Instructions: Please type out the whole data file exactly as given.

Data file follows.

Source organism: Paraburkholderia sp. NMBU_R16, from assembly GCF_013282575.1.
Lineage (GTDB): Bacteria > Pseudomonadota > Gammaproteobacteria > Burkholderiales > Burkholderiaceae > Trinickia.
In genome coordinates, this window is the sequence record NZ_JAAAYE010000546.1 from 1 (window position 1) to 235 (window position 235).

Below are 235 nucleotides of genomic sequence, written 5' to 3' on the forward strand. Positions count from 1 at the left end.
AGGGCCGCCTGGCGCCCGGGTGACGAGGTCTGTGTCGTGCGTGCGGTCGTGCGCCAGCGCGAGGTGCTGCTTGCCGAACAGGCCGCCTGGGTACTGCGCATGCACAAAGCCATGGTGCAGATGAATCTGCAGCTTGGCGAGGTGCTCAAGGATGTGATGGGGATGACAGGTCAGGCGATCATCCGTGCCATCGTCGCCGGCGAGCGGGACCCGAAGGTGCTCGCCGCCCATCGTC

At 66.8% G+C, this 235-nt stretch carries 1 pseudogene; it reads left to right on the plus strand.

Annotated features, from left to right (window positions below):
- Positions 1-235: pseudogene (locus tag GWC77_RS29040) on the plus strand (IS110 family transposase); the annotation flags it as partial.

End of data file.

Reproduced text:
Source organism: Paraburkholderia sp. NMBU_R16, from assembly GCF_013282575.1.
Lineage (GTDB): Bacteria > Pseudomonadota > Gammaproteobacteria > Burkholderiales > Burkholderiaceae > Trinickia.
In genome coordinates, this window is the sequence record NZ_JAAAYE010000546.1 from 1 (window position 1) to 235 (window position 235).

Below are 235 nucleotides of genomic sequence, written 5' to 3' on the forward strand. Positions count from 1 at the left end.
AGGGCCGCCTGGCGCCCGGGTGACGAGGTCTGTGTCGTGCGTGCGGTCGTGCGCCAGCGCGAGGTGCTGCTTGCCGAACAGGCCGCCTGGGTACTGCGCATGCACAAAGCCATGGTGCAGATGAATCTGCAGCTTGGCGAGGTGCTCAAGGATGTGATGGGGATGACAGGTCAGGCGATCATCCGTGCCATCGTCGCCGGCGAGCGGGACCCGAAGGTGCTCGCCGCCCATCGTC

At 66.8% G+C, this 235-nt stretch carries 1 pseudogene; it reads left to right on the plus strand.

Annotated features, from left to right (window positions below):
- Positions 1-235: pseudogene (locus tag GWC77_RS29040) on the plus strand (IS110 family transposase); the annotation flags it as partial.